Kazakhstan’s long-time president Nursultan Nazarbayev’s strategic plan is for the country to become one of the top 30 developed nations in the world by 2050. In line with this, and in what was one of the more high-profile economic developments in Kazakhstan’s recent history, the Astana International Financial Centre (AIFC) was launched in July 2018 following years of preparation and roadshows. The hope is its establishment will convert Astana into a financial hub for Central Asia and aid the development of the country’s financial services market.
In the capital markets area, the government has been encouraging IPOs to increase liquidity in the market. There are plans to float at least seven state-owned companies between 2018 and 2020, in the form of dual listings run on the London Stock Exchange and the newly established Astana International Exchange (AIX). The world’s largest uranium producer, Kazatomprom, and national carrier Air Astana are among those expected to launch first. Oil and gas company, KazMunayGas, and national railway operator Kazakhstan Temir Zholy are other potential issuers in the IPO pipeline.
The AIX is an attempt to entice foreign investment to Kazakhstan. Nazarbayev’s earlier attempt to launch a stock market, the Almaty-based Kazakhstan Stock Exchange (KASE) in 1993, largely failed to attract liquidity but the hope is the government will have learned in the process. The exchange hopes to encourage listings with promises of transparency through oversight by international regulators, lower fees than established hubs, and 50-year tax breaks. The KASE and AIX will operate in parallel, splitting the nation’s liquidity pool between two stock exchanges.
Despite these recent positive developments, the country’s economy is still recovering from the aftershocks of the economic crisis and has been impacted by recent geo-political developments too. Renewed international sanctions against Russia have prompted the government and the National Bank of Kazakhstan to consider regulatory measures to limit any related negative impact. There is concern the devaluation of the Russian rouble will result in the fall of the Kazakh tenge and inflation. Mining companies including Polymetal International and the state-run Samruk Energy, which co-manage the large Bogatyr Komir coal mining venture, have expressed concern that sanctions may financially hamper ongoing Russian-Kazakh energy projects.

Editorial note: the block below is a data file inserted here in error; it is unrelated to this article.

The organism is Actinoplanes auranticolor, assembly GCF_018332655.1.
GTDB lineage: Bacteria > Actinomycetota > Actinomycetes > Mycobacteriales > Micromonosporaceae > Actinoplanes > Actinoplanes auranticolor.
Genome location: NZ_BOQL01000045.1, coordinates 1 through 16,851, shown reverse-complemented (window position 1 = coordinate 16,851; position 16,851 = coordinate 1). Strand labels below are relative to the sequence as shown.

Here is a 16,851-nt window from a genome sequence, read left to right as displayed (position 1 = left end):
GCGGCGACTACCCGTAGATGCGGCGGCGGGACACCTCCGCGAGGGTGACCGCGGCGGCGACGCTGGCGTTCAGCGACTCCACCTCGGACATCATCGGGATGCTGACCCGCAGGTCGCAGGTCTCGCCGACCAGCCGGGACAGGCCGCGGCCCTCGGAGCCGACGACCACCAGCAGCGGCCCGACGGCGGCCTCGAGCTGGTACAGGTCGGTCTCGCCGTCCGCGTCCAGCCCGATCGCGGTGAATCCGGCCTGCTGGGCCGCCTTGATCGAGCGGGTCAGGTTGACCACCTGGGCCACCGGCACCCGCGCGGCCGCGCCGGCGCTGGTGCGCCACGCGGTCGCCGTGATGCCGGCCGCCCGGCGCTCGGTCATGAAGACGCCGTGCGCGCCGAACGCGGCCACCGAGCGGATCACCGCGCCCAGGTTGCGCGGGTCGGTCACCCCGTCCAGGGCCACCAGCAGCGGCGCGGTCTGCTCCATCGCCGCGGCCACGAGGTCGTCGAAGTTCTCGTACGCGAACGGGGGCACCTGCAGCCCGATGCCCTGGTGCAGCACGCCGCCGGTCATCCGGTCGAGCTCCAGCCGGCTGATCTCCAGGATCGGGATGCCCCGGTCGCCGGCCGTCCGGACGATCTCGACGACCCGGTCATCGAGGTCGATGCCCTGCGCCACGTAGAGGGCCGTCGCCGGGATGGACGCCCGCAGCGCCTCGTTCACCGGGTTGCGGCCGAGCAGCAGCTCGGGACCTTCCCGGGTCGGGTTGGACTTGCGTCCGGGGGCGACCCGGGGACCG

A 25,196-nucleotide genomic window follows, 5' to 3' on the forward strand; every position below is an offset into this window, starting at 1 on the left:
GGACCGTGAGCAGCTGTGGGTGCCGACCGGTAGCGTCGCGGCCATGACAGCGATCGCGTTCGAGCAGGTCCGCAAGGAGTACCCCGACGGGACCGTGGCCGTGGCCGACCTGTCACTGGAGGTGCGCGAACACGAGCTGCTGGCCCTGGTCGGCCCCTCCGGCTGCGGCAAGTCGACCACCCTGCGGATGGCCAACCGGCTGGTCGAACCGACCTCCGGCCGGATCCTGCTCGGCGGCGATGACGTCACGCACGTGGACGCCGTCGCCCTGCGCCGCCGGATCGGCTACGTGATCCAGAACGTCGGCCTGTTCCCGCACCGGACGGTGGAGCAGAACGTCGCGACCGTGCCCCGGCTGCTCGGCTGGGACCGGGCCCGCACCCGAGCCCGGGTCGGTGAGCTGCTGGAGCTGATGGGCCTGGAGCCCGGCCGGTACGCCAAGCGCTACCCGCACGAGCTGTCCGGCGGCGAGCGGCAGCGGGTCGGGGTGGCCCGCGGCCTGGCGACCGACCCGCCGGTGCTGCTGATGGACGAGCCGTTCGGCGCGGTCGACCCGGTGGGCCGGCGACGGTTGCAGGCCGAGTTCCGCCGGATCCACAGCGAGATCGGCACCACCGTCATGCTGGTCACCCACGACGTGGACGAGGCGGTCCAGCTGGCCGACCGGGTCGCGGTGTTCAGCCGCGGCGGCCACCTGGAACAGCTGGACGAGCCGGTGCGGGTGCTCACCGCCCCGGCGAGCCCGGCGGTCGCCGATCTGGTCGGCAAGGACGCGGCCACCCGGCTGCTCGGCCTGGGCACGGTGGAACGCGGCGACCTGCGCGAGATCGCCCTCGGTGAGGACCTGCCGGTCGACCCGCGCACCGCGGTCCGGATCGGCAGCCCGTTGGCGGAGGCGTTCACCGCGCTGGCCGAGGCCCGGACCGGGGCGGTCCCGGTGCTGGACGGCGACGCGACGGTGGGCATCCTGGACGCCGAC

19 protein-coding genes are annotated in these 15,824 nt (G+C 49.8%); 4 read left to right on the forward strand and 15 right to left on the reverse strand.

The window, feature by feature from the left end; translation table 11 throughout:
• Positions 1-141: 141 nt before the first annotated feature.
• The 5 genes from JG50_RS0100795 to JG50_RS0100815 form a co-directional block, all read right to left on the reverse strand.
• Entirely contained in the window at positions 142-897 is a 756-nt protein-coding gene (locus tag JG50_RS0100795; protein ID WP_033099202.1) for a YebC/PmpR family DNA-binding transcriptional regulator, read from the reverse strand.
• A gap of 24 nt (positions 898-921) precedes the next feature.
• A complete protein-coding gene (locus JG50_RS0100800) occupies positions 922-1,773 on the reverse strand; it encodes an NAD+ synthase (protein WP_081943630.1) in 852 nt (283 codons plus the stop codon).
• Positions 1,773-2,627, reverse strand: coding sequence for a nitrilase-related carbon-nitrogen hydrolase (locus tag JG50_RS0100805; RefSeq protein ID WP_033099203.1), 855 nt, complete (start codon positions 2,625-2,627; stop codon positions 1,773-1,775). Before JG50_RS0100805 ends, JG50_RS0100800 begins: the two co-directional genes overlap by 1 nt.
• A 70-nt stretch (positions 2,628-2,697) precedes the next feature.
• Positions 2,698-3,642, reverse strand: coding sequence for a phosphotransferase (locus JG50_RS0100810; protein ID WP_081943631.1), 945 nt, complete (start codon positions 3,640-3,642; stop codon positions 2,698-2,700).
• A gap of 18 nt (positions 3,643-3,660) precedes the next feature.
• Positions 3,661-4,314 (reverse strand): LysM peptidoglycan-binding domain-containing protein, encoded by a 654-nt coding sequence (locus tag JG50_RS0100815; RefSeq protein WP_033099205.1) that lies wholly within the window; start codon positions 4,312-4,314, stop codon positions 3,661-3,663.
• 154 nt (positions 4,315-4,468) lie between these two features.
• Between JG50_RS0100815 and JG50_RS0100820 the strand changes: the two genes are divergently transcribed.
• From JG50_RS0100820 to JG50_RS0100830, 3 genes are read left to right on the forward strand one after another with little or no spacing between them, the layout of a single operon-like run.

Kazakhstan’s international relations are not all negatively affecting the economy. China has an established interest in long-term strategic investments in country, and continues to aid the economy by financing projects. Chinese investments in Kazakhstan have tended to focus on infrastructure recently, as the Silk Road Economic Belt continues to advance through the form of ambitious transport and energy infrastructure developments. A key example is the dry port, the Khorgos Gateway, situated on the border between Kazakhstan and China. From a patch of barren land 10 years ago, Khorgos has been developed into a transit hub for high-speed rail connections between China and Europe, while also becoming the base for several new towns.
Chinese investment is also present in the AIX, where the Shanghai Stock Exchange owns a 25.1% stake and is a strategic partner. Hence, it is no surprise that financiers such as the China Development Bank and the China International Capital Corporations are registered as official members of the AIFC, with more stakeholders expected to join if Nazarbayev’s privatisation plans are realised.
Domestically, the Kazakh government is attempting to diversify the country away from its dependence on hydrocarbons by embracing renewable energy. To encourage renewable energy power plant development, the government recently introduced state support for renewable energy generation. Further attempts to make the country more environmentally friendly include new regulations governing the treatment of waste, and an international expo on alternative energy sources during 2017.
Recently the AIFC also announced plans to contribute towards sustainable development by ensuring the issuance of the nation’s first green bonds and green sukuks on its trading platform. Encouraged by the government’s initiatives, the European Bank of Reconstruction and Development (EBRD) has invested over $8.5 billion in Kazakhstan on green schemes including the development of solar projects and the introduction of electric powered transportation.